From August 24 to October 23, 2017, Bourbon Liberty 233 successfully carried out an anchor handling mission in Egypt. Gontran de la Souchère, Operations Manager, and David Astagneau, Captain of the vessel, describe the specifics of this type of operation.
Offshore of the port of Idku, not far from Alexandria, the BOURBON AHTS vessel provided support to a barge moored with eight mooring lines that was commissioned to lay several sections of pipeline, the main one being nearly 25 km in length.
Each anchor and each line had to be lifted and redeployed according to the progress of the barge laying the pipeline. This type of virtually uninterrupted lifting/redeployment operation for heavy equipment under tension is called an anchor handling maneuver.
“The reliability and operational excellence of the support vessel are crucial for this kind of mission,” said David Astagneau, who commanded Bourbon Liberty 233 during the operation. “Anchor handling is a maneuver that must be executed round-the-clock over a long period.” Gontran de la Souchère added: “Our role, and the challenge of this type of mission, is to enable our client to respect their deadlines. However, any incident or failure on our part could have serious repercussions not only on the activities of the barge, but also on the client’s entire project. We cannot allow this type of risk.”
" Our role, and the challenge of this type of mission, is to enable our client to respect their deadlines."Gontran de la souchèreoperations manager
PREVENTING THE WEAR OF EQUIPMENT AND CREW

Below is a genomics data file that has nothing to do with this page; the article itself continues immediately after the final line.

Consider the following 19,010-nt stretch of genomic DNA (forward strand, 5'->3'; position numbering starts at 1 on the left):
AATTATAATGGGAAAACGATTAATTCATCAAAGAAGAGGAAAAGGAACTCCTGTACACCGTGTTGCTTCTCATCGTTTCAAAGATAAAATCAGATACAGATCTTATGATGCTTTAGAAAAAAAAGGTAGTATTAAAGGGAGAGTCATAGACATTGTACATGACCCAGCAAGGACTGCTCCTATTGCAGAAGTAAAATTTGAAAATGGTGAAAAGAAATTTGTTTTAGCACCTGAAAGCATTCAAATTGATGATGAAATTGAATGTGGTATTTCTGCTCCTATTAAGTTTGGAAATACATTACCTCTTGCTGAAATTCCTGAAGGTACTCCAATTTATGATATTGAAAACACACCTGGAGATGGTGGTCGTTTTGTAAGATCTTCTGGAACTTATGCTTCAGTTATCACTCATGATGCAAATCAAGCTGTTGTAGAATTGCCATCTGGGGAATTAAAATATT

With 7 to 15 lines lifted and redeployed daily depending on the barge’s rate of progress, nearly 600 line maneuvers were carried out by Bourbon Liberty 233 during a period of two months. “There is a risk of lowering our guard over time. Constant vigilance is necessary to avoid any type of incident,” explained the Captain. That is why having an experienced crew is a major asset: “The two alternating crews demonstrated unfailing skill and professionalism.”
Risk management is particularly important for this type of operation. The crew must be highly committed, trained and supported.
Safety measures, including the clear deck policy1, were strictly applied. In addition, a specific device was installed to guarantee the safety of the seafarers on deck: life lines. “These are cables attached at the two extremities of the vessel, to which the seamen are attached,” said the Master. “We tested this device in the Gulf of Mexico and it proved effective in choppy seas and poor weather.”
Gontran de la Souchère added: “Due to the frequency of the operations and the duration of the mission, risk management requires the reinforcement of our usual safety measures, life jackets in this case. We have therefore decided to perpetuate the use of life lines, which guarantees optimal protection while allowing freedom of movement.”
These two months of operation were performed without incident or interruption, the fruit of a constant collective effort for the client’s greatest satisfaction.
1 Safety measure that requires that the deck be entirely cleared in anticipation of a load.